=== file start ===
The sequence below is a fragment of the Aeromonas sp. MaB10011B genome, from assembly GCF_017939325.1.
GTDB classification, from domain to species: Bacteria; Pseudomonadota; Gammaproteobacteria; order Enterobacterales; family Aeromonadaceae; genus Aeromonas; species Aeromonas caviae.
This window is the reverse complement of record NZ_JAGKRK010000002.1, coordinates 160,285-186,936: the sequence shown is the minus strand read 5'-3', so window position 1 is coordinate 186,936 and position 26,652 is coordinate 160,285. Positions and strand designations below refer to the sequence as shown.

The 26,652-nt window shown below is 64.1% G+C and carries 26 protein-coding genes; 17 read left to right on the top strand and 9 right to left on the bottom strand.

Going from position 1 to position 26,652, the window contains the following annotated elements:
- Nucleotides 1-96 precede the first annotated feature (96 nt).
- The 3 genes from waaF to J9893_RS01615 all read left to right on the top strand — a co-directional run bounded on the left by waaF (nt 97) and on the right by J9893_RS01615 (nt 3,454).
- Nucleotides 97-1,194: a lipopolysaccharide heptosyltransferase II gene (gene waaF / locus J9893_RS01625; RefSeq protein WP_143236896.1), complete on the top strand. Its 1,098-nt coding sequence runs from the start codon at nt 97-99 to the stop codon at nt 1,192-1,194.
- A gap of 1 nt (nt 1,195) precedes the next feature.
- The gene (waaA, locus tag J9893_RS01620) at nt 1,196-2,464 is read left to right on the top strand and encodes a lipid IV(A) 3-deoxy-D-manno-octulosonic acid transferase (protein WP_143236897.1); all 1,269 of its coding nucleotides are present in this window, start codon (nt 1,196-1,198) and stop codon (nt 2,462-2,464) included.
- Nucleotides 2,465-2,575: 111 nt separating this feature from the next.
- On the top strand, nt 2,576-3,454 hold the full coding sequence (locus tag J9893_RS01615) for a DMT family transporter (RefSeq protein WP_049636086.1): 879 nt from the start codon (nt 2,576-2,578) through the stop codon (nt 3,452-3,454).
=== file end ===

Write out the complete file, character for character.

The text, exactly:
The sequence below is a fragment of the Aeromonas sp. MaB10011B genome, from assembly GCF_017939325.1.
GTDB classification, from domain to species: Bacteria; Pseudomonadota; Gammaproteobacteria; order Enterobacterales; family Aeromonadaceae; genus Aeromonas; species Aeromonas caviae.
This window is the reverse complement of record NZ_JAGKRK010000002.1, coordinates 160,285-186,936: the sequence shown is the minus strand read 5'-3', so window position 1 is coordinate 186,936 and position 26,652 is coordinate 160,285. Positions and strand designations below refer to the sequence as shown.

The 26,652-nt window shown below is 64.1% G+C and carries 26 protein-coding genes; 17 read left to right on the top strand and 9 right to left on the bottom strand.

Going from position 1 to position 26,652, the window contains the following annotated elements:
- Nucleotides 1-96 precede the first annotated feature (96 nt).
- The 3 genes from waaF to J9893_RS01615 all read left to right on the top strand — a co-directional run bounded on the left by waaF (nt 97) and on the right by J9893_RS01615 (nt 3,454).
- Nucleotides 97-1,194: a lipopolysaccharide heptosyltransferase II gene (gene waaF / locus J9893_RS01625; RefSeq protein WP_143236896.1), complete on the top strand. Its 1,098-nt coding sequence runs from the start codon at nt 97-99 to the stop codon at nt 1,192-1,194.
- A gap of 1 nt (nt 1,195) precedes the next feature.
- The gene (waaA, locus tag J9893_RS01620) at nt 1,196-2,464 is read left to right on the top strand and encodes a lipid IV(A) 3-deoxy-D-manno-octulosonic acid transferase (protein WP_143236897.1); all 1,269 of its coding nucleotides are present in this window, start codon (nt 1,196-1,198) and stop codon (nt 2,462-2,464) included.
- Nucleotides 2,465-2,575: 111 nt separating this feature from the next.
- On the top strand, nt 2,576-3,454 hold the full coding sequence (locus tag J9893_RS01615) for a DMT family transporter (RefSeq protein WP_049636086.1): 879 nt from the start codon (nt 2,576-2,578) through the stop codon (nt 3,452-3,454).